David Beckham to promote casinos in Singapore, Macau
AP and Bloomberg, LAS VEGAS
Retired soccer star and sometime underwear model David Beckham has signed on to help promote Las Vegas Sands Corp’s properties in Singapore and the Chinese gambling enclave of Macau.
Sands said in a statement that it hoped to cash in on Beckham’s popularity in the region.
The Las Vegas-based company is the largest casino operator in Macau, the center of the modern-day gambling world.
The deal may help Sands win attention in mainland China, where casinos are illegal and casino advertising is also banned. Soccer is hugely popular in China.
Beckham appears to have started his new gig already.
Last month, he posed for photographs with 100 local kids at the Venetian Macau and gave an hourlong interview. The children were selected with the help of several local community groups, including the Macau Special Olympics and the Association of Rehabilitation of Drug Abusers of Macau.
Details about what the partnership will look like over the long term are scarce. Sands said it would use the Beckham brand in dining and retail options at its casinos.
Las Vegas Sands president and chief operating officer Michael Leven said in a statement that the Beckham brand would help the firm, “as we aggressively explore opportunities to further expand our presence in Asia.”
Over the summer, Beckham staged a similar event in Singapore, meeting about 60 kids at a Sands casino there.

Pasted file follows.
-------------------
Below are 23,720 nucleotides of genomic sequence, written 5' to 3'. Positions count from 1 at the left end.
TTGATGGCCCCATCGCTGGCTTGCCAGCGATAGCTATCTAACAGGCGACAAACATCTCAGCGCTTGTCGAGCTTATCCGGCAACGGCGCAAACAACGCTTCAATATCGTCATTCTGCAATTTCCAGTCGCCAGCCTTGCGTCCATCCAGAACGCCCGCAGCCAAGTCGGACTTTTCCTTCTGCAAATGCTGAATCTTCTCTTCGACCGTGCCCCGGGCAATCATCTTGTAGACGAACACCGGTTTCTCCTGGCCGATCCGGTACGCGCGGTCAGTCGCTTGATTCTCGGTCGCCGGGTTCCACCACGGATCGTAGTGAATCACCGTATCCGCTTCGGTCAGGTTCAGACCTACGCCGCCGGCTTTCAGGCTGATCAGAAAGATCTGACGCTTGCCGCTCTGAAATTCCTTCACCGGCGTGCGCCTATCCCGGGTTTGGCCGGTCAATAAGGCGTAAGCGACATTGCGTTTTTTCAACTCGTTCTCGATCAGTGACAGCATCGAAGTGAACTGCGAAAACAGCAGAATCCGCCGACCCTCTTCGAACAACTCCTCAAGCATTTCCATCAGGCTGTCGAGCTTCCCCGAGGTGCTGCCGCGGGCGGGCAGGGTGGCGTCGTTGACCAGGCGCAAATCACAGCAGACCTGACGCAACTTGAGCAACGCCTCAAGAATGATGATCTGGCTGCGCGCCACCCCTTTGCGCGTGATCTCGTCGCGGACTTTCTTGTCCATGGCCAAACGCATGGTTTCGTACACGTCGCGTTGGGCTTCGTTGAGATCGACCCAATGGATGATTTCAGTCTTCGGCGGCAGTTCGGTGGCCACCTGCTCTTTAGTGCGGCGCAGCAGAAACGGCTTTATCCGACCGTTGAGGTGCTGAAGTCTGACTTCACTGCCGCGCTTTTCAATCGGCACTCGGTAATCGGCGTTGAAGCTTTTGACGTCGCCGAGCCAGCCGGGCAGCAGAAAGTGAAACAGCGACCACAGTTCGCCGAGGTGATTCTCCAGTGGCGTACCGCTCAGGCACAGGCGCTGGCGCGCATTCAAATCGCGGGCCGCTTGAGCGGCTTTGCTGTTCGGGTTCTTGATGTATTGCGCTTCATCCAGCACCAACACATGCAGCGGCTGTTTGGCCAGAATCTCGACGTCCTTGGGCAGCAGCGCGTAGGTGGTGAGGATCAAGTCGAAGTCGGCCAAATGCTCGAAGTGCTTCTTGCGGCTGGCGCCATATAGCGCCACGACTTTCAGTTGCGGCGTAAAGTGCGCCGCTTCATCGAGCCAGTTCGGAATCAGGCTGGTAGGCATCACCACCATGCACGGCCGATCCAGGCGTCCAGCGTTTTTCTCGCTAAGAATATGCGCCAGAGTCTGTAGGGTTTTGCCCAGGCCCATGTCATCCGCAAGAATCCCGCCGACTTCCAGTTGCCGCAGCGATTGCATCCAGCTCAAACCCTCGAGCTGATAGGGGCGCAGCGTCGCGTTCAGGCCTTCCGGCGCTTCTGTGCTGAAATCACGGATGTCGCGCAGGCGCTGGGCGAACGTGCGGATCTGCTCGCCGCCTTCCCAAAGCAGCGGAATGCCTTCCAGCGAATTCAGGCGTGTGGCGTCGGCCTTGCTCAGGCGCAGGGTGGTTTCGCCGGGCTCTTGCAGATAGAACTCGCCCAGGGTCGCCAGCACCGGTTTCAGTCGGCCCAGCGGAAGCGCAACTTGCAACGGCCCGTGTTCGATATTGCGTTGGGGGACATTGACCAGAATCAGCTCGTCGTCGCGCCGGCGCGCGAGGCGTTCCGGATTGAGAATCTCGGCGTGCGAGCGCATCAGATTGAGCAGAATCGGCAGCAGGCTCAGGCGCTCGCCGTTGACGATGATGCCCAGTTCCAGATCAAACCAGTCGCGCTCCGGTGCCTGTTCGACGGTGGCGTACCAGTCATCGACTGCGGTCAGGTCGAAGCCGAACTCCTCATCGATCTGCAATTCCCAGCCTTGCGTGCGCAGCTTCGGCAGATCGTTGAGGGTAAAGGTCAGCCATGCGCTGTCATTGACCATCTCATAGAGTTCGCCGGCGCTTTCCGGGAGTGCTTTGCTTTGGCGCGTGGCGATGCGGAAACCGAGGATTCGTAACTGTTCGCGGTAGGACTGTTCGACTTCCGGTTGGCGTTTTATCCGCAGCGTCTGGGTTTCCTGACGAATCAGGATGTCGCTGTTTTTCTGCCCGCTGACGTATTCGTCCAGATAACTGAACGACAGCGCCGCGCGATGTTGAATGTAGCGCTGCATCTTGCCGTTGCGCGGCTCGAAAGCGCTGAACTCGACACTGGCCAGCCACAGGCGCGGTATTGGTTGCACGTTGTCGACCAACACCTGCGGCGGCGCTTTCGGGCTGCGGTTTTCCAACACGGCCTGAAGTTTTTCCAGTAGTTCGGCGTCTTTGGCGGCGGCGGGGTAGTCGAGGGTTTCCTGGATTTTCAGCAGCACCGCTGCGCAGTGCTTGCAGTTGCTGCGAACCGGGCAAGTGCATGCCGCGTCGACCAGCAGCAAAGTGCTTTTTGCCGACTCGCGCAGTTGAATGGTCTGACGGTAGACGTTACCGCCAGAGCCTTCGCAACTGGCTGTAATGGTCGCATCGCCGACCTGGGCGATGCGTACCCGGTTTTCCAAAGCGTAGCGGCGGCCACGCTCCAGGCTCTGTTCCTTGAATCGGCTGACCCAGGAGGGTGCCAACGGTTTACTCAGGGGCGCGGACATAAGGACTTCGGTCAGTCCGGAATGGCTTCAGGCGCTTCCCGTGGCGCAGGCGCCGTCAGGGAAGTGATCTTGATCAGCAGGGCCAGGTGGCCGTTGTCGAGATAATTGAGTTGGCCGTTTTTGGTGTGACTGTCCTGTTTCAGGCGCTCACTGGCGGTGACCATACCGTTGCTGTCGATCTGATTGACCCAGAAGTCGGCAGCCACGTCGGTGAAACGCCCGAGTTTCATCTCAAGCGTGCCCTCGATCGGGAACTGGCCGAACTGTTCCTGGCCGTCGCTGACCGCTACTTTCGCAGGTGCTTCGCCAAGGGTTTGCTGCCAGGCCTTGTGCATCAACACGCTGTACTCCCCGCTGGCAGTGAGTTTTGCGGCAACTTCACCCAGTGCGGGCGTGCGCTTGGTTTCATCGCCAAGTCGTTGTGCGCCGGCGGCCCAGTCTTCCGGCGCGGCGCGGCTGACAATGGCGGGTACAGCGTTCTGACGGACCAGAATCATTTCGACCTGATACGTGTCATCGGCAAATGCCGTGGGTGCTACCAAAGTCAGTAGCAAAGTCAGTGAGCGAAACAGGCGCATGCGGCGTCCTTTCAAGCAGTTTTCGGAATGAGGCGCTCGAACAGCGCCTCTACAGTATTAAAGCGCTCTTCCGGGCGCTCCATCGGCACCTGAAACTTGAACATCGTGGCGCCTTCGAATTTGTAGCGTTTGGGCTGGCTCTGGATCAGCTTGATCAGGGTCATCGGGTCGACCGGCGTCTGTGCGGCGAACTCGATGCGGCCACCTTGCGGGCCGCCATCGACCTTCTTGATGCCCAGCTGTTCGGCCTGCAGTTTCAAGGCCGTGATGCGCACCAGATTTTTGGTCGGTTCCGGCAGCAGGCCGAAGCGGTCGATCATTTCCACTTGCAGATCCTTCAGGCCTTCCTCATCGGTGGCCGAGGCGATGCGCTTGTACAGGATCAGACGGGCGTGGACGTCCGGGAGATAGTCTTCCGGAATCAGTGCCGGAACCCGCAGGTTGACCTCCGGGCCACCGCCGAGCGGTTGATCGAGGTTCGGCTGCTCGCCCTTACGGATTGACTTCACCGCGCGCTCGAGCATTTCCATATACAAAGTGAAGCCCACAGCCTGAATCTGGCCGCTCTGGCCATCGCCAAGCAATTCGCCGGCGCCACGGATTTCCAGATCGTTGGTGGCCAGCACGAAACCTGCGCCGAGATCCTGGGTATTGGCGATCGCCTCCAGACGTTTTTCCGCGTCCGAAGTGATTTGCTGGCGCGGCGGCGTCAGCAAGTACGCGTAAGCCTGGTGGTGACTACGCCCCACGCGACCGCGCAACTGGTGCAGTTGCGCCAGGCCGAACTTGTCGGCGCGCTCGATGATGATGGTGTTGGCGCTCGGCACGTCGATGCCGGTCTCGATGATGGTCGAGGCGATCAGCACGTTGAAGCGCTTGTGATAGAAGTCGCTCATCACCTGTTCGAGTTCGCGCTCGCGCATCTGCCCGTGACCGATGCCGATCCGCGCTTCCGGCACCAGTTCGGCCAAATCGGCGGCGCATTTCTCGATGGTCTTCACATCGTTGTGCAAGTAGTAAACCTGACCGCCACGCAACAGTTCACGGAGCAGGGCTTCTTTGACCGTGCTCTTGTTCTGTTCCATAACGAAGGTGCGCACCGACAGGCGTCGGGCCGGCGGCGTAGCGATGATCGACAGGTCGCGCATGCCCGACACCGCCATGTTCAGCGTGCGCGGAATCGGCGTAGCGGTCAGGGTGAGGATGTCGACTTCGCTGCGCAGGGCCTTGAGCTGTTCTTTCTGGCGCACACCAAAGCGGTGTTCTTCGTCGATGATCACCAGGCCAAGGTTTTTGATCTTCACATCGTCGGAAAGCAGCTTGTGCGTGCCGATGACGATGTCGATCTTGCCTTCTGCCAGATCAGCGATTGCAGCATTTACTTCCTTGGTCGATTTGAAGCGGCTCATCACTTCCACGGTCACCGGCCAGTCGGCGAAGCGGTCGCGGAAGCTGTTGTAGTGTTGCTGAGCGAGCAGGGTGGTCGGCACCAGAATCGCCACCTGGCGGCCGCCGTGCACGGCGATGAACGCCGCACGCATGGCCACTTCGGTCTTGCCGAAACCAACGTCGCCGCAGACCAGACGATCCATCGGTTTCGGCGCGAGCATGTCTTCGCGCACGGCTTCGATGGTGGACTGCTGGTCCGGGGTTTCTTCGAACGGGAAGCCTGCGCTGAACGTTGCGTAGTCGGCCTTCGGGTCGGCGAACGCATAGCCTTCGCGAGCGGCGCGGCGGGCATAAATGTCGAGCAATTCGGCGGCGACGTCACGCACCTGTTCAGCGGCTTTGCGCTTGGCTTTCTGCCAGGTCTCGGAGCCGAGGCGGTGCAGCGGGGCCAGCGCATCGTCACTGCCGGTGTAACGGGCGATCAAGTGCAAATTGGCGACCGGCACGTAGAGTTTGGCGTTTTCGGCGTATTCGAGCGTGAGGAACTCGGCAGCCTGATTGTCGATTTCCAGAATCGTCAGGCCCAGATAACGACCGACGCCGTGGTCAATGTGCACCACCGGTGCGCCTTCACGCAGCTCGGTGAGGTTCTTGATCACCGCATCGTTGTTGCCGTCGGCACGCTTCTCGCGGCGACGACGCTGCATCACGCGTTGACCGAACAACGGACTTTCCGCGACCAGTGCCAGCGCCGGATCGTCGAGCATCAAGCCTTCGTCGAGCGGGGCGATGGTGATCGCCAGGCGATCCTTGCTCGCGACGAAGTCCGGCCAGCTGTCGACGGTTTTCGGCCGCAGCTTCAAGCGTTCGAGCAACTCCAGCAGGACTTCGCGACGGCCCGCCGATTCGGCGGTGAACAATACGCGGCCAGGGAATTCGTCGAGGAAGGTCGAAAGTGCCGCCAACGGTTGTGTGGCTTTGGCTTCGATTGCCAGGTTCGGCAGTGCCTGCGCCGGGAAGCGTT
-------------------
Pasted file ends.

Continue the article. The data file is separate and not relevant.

Sands owns four booming casinos in Macau. The Venetian Macau is the largest casino in the world.
Meanwhile, Las Vegas Sands chief executive Sheldon Adelson said he was considering building individual integrated resorts (IR) in major European cities, 10 days after abandoning a plan to construct a US$30 billion mega-resort in Spain.
“I’m looking at a different model of doing Singapore-like or Japan-like or [South] Korea-like individual IRs in individual cities,” Adelson said in an interview in Herzliya, Israel, on Sunday.
“We will just take the major cities in Europe and see whether or not there is a possibility to pursue that,” he said.
Las Vegas Sands said on Dec. 13 that it was dropping plans for what would have been Europe’s largest resort.
Adelson had sought assurances that tax rates and other conditions would not be changed by future governments.
Madrid, Barcelona, Rome, Milan, Athens and Paris are possible sites for new resorts, Adelson said.
Only cities with tourism infrastructure, including hotels, restaurants, transportation and exhibition facilities, would be considered, he said.
In Asia, it “looks like” Japan, [South] Korea, possibly Vietnam, Taiwan and Thailand will allow the establishment of integrated resorts, said Adelson, who is ranked 12th globally in the Bloomberg Billionaires Index.
“If they do, I’ll have a lot to keep me busy for the next five to ten years,” he said.